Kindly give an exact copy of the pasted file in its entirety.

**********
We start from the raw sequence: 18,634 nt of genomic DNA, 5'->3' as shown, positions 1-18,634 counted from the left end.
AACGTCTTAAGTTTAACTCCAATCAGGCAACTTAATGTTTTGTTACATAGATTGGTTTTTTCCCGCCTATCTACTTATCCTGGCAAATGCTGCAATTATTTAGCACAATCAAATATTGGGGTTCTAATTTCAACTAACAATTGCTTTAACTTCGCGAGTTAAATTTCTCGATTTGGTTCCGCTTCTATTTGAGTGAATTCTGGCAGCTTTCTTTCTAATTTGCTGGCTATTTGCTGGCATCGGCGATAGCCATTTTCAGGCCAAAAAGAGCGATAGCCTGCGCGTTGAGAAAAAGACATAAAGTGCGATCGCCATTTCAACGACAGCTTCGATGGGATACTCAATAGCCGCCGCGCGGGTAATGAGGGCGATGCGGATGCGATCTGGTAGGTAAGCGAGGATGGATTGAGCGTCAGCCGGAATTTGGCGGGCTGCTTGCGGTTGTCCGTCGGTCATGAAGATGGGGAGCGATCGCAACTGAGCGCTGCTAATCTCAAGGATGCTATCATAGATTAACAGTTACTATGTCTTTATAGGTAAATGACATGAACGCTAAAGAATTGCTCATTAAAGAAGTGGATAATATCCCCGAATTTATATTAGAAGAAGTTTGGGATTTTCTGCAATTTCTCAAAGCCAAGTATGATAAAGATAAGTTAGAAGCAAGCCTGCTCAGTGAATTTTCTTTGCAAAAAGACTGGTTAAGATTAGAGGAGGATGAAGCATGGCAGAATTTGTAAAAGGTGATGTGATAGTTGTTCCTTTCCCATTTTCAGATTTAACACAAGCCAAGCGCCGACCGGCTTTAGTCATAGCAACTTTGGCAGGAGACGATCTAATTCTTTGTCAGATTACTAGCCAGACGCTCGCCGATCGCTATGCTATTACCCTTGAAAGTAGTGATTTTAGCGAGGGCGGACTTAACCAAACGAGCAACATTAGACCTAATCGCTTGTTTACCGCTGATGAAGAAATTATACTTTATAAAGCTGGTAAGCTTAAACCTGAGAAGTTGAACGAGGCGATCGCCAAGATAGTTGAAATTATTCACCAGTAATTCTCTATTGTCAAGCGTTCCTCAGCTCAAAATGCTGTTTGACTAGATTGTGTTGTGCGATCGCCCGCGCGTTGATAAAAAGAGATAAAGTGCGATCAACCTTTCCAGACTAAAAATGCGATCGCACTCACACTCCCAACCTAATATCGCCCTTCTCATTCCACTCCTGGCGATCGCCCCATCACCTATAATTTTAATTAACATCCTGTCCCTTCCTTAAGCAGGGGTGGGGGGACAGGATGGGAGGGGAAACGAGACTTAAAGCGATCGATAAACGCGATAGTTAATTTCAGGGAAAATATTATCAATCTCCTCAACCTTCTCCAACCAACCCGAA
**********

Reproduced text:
We start from the raw sequence: 18,634 nt of genomic DNA, 5'->3' as shown, positions 1-18,634 counted from the left end.
AACGTCTTAAGTTTAACTCCAATCAGGCAACTTAATGTTTTGTTACATAGATTGGTTTTTTCCCGCCTATCTACTTATCCTGGCAAATGCTGCAATTATTTAGCACAATCAAATATTGGGGTTCTAATTTCAACTAACAATTGCTTTAACTTCGCGAGTTAAATTTCTCGATTTGGTTCCGCTTCTATTTGAGTGAATTCTGGCAGCTTTCTTTCTAATTTGCTGGCTATTTGCTGGCATCGGCGATAGCCATTTTCAGGCCAAAAAGAGCGATAGCCTGCGCGTTGAGAAAAAGACATAAAGTGCGATCGCCATTTCAACGACAGCTTCGATGGGATACTCAATAGCCGCCGCGCGGGTAATGAGGGCGATGCGGATGCGATCTGGTAGGTAAGCGAGGATGGATTGAGCGTCAGCCGGAATTTGGCGGGCTGCTTGCGGTTGTCCGTCGGTCATGAAGATGGGGAGCGATCGCAACTGAGCGCTGCTAATCTCAAGGATGCTATCATAGATTAACAGTTACTATGTCTTTATAGGTAAATGACATGAACGCTAAAGAATTGCTCATTAAAGAAGTGGATAATATCCCCGAATTTATATTAGAAGAAGTTTGGGATTTTCTGCAATTTCTCAAAGCCAAGTATGATAAAGATAAGTTAGAAGCAAGCCTGCTCAGTGAATTTTCTTTGCAAAAAGACTGGTTAAGATTAGAGGAGGATGAAGCATGGCAGAATTTGTAAAAGGTGATGTGATAGTTGTTCCTTTCCCATTTTCAGATTTAACACAAGCCAAGCGCCGACCGGCTTTAGTCATAGCAACTTTGGCAGGAGACGATCTAATTCTTTGTCAGATTACTAGCCAGACGCTCGCCGATCGCTATGCTATTACCCTTGAAAGTAGTGATTTTAGCGAGGGCGGACTTAACCAAACGAGCAACATTAGACCTAATCGCTTGTTTACCGCTGATGAAGAAATTATACTTTATAAAGCTGGTAAGCTTAAACCTGAGAAGTTGAACGAGGCGATCGCCAAGATAGTTGAAATTATTCACCAGTAATTCTCTATTGTCAAGCGTTCCTCAGCTCAAAATGCTGTTTGACTAGATTGTGTTGTGCGATCGCCCGCGCGTTGATAAAAAGAGATAAAGTGCGATCAACCTTTCCAGACTAAAAATGCGATCGCACTCACACTCCCAACCTAATATCGCCCTTCTCATTCCACTCCTGGCGATCGCCCCATCACCTATAATTTTAATTAACATCCTGTCCCTTCCTTAAGCAGGGGTGGGGGGACAGGATGGGAGGGGAAACGAGACTTAAAGCGATCGATAAACGCGATAGTTAATTTCAGGGAAAATATTATCAATCTCCTCAACCTTCTCCAACCAACCCGAA